Adam Creighton capitalized on a major penalty to Dave (Tiger) Williams by scoring with 7:02 left Wednesday night, lifting the Buffalo Sabres to a 3-2 victory over the Kings at the Forum.
Referee Dan Marouelli assessed Williams a five-minute high-sticking penalty after he drew blood when he checked Don Lever. After taking five shots at goalie Roland Melanson, the Sabres scored with just 14 seconds left in the penalty when Creighton stuffed in his 14th goal of the season.
Mark Napier, acquired March 6 from Edmonton, had kicked the puck from behind the net to Creighton on the right side.
Playing without Marcel Dionne on the roster for the first time in 12 years--he was traded Tuesday to the New York Rangers--the Kings were outshot, 43-19. It was the most attempts surrendered by Los Angeles this season and its fewest shots as well.
Buffalo continued to thrive under new coach Ted Sator, pulling into a fourth-place tie with idle Quebec in the Adams Division. Since Sator took over in late December, the Sabres are 19-13-3. Quebec and Buffalo each have 12 games remaining in the battle for the division's final playoff berth.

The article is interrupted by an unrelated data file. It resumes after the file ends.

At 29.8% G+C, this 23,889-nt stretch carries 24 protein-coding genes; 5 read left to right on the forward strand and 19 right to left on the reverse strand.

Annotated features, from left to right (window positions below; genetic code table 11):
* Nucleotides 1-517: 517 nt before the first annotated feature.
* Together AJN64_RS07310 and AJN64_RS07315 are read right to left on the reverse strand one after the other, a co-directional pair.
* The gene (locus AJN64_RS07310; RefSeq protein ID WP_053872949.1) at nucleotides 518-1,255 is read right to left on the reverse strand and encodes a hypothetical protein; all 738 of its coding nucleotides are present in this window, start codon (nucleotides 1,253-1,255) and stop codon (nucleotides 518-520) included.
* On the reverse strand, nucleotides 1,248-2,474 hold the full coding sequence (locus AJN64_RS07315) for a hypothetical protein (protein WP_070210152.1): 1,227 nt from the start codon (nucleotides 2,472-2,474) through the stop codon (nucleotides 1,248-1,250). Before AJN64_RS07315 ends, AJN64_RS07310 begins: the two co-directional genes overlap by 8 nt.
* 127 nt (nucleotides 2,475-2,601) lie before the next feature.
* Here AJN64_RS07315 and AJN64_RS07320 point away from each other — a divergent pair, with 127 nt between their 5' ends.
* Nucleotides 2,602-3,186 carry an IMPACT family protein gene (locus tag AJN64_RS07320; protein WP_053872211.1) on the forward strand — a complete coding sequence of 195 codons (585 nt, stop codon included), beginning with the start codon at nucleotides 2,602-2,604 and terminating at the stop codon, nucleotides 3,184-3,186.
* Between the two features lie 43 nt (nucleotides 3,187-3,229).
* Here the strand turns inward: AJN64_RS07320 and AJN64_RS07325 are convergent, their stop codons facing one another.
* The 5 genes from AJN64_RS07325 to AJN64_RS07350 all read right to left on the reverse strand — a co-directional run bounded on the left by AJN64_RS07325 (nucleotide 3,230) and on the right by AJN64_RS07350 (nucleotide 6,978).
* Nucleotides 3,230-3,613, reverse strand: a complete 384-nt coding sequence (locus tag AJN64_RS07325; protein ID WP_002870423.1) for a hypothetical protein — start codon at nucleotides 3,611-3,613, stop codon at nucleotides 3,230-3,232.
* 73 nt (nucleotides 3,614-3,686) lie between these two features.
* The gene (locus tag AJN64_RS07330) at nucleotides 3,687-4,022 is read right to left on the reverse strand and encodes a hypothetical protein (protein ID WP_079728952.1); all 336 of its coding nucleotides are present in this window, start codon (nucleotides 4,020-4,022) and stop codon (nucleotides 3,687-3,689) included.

With his team a man short, Phil Sykes put the Kings ahead, 1-0, just 2:30 after the opening face-off. Sykes carried the puck around the left side of the net, eluded defenseman Phil Housley and rammed a five-foot shot between the pads of goalie Tom Barrasso.
The Sabres, who outshot Los Angeles, 19-8, in the first period, then tied it with 5:01 remaining in the session when Jim Korn set up Ken Priestlay for a breakaway goal. The 19-year-old rookie skated down the right side and tucked a five-footer under Melanson's left elbow for his eighth goal of the season.
Former King Doug Smith took just 20 seconds of the second period to give the Sabres a 2-1 advantage. His 13th goal of the season ricocheted off the back of Melanson's left skate.
But Los Angeles bounced back with rookie Jimmy Carson's 28th goal of the season on a power play with 6:54 left in the period.
Bobby Carpenter and Tom Laidlaw, acquired in the Dionne trade, did not dress for the Kings.